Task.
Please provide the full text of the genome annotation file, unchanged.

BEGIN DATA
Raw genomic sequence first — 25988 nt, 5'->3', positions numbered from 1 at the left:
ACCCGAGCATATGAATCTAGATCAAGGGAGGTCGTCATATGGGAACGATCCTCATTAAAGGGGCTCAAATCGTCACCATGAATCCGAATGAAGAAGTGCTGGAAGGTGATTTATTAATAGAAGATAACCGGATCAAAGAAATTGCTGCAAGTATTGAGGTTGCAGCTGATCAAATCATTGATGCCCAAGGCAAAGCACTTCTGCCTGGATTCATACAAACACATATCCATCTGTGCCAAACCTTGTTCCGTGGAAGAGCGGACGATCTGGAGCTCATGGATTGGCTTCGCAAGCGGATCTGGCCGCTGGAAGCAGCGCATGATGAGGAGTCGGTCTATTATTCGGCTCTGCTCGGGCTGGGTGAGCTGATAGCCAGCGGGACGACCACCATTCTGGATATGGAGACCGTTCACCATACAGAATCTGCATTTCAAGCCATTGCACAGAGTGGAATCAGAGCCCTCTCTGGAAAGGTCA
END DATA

Raw genomic sequence first — 25988 nt, 5'->3', positions numbered from 1 at the left:
ACCCGAGCATATGAATCTAGATCAAGGGAGGTCGTCATATGGGAACGATCCTCATTAAAGGGGCTCAAATCGTCACCATGAATCCGAATGAAGAAGTGCTGGAAGGTGATTTATTAATAGAAGATAACCGGATCAAAGAAATTGCTGCAAGTATTGAGGTTGCAGCTGATCAAATCATTGATGCCCAAGGCAAAGCACTTCTGCCTGGATTCATACAAACACATATCCATCTGTGCCAAACCTTGTTCCGTGGAAGAGCGGACGATCTGGAGCTCATGGATTGGCTTCGCAAGCGGATCTGGCCGCTGGAAGCAGCGCATGATGAGGAGTCGGTCTATTATTCGGCTCTGCTCGGGCTGGGTGAGCTGATAGCCAGCGGGACGACCACCATTCTGGATATGGAGACCGTTCACCATACAGAATCTGCATTTCAAGCCATTGCACAGAGTGGAATCAGAGCCCTCTCTGGAAAGGTCA